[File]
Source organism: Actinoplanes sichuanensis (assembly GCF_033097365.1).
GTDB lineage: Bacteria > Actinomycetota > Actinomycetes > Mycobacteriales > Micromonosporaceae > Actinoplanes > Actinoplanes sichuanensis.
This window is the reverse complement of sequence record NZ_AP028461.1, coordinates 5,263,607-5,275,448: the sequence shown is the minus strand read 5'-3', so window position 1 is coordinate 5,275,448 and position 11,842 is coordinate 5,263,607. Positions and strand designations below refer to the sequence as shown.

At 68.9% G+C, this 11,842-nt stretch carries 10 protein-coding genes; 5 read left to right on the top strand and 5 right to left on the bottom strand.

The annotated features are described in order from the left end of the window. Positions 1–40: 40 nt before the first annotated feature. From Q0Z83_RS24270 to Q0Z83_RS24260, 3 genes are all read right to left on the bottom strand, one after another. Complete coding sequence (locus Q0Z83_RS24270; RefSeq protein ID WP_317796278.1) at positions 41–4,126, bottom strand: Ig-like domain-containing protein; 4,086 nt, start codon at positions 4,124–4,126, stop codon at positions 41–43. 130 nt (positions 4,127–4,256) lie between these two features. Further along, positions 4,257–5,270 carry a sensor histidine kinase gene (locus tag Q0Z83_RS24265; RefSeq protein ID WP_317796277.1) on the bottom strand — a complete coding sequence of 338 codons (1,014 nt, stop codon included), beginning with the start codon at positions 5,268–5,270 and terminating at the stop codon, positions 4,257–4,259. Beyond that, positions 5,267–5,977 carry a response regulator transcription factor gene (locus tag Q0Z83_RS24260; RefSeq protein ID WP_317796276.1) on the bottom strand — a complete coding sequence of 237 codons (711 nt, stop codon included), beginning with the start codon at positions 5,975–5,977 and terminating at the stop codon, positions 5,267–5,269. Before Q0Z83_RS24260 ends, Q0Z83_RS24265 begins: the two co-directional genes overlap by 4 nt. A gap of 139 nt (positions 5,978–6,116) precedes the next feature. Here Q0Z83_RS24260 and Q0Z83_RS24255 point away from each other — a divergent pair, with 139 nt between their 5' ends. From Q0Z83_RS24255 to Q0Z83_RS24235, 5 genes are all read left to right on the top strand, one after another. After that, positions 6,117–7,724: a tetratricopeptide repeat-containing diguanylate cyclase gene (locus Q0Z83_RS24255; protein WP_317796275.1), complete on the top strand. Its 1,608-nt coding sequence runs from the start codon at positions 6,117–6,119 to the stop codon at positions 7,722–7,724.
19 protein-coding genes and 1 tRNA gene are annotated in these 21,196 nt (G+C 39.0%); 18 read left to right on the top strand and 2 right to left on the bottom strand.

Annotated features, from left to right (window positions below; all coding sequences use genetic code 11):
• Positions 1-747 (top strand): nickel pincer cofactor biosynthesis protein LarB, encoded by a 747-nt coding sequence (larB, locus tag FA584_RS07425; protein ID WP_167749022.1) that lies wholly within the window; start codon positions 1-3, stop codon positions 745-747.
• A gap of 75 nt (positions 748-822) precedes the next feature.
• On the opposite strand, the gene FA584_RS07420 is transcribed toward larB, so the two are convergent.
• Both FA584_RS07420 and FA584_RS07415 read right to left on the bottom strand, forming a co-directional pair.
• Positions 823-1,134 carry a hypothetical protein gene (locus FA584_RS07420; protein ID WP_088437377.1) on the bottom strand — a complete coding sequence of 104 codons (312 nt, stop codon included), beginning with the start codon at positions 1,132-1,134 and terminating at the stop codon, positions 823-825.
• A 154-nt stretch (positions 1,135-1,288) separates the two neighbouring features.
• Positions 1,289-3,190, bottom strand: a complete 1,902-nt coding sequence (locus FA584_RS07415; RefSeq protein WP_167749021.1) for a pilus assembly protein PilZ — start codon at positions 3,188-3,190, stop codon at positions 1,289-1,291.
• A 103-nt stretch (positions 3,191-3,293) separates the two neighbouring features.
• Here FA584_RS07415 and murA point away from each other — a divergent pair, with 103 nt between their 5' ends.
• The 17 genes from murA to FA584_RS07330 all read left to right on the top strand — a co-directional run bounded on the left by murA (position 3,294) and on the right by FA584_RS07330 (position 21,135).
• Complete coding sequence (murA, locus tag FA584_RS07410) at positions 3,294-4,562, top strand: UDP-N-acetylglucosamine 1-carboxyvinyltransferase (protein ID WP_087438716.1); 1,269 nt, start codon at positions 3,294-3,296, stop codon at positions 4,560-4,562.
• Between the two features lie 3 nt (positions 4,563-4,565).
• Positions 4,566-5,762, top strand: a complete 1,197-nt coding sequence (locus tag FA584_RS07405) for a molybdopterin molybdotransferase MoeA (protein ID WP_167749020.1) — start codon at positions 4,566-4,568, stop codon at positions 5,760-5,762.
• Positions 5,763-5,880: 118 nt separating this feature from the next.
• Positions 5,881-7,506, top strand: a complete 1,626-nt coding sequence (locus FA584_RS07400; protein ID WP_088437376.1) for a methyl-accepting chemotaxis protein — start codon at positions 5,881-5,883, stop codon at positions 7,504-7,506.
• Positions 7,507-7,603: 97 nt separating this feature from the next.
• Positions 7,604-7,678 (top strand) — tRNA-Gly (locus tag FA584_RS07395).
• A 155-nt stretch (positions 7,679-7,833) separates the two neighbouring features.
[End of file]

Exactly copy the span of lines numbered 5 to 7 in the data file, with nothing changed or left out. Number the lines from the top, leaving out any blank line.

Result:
The annotated features are described in order from the left end of the window. Positions 1–40: 40 nt before the first annotated feature. From Q0Z83_RS24270 to Q0Z83_RS24260, 3 genes are all read right to left on the bottom strand, one after another. Complete coding sequence (locus Q0Z83_RS24270; RefSeq protein ID WP_317796278.1) at positions 41–4,126, bottom strand: Ig-like domain-containing protein; 4,086 nt, start codon at positions 4,124–4,126, stop codon at positions 41–43. 130 nt (positions 4,127–4,256) lie between these two features. Further along, positions 4,257–5,270 carry a sensor histidine kinase gene (locus tag Q0Z83_RS24265; RefSeq protein ID WP_317796277.1) on the bottom strand — a complete coding sequence of 338 codons (1,014 nt, stop codon included), beginning with the start codon at positions 5,268–5,270 and terminating at the stop codon, positions 4,257–4,259. Beyond that, positions 5,267–5,977 carry a response regulator transcription factor gene (locus tag Q0Z83_RS24260; RefSeq protein ID WP_317796276.1) on the bottom strand — a complete coding sequence of 237 codons (711 nt, stop codon included), beginning with the start codon at positions 5,975–5,977 and terminating at the stop codon, positions 5,267–5,269. Before Q0Z83_RS24260 ends, Q0Z83_RS24265 begins: the two co-directional genes overlap by 4 nt. A gap of 139 nt (positions 5,978–6,116) precedes the next feature. Here Q0Z83_RS24260 and Q0Z83_RS24255 point away from each other — a divergent pair, with 139 nt between their 5' ends. From Q0Z83_RS24255 to Q0Z83_RS24235, 5 genes are all read left to right on the top strand, one after another. After that, positions 6,117–7,724: a tetratricopeptide repeat-containing diguanylate cyclase gene (locus Q0Z83_RS24255; protein WP_317796275.1), complete on the top strand. Its 1,608-nt coding sequence runs from the start codon at positions 6,117–6,119 to the stop codon at positions 7,722–7,724.
19 protein-coding genes and 1 tRNA gene are annotated in these 21,196 nt (G+C 39.0%); 18 read left to right on the top strand and 2 right to left on the bottom strand.

Annotated features, from left to right (window positions below; all coding sequences use genetic code 11):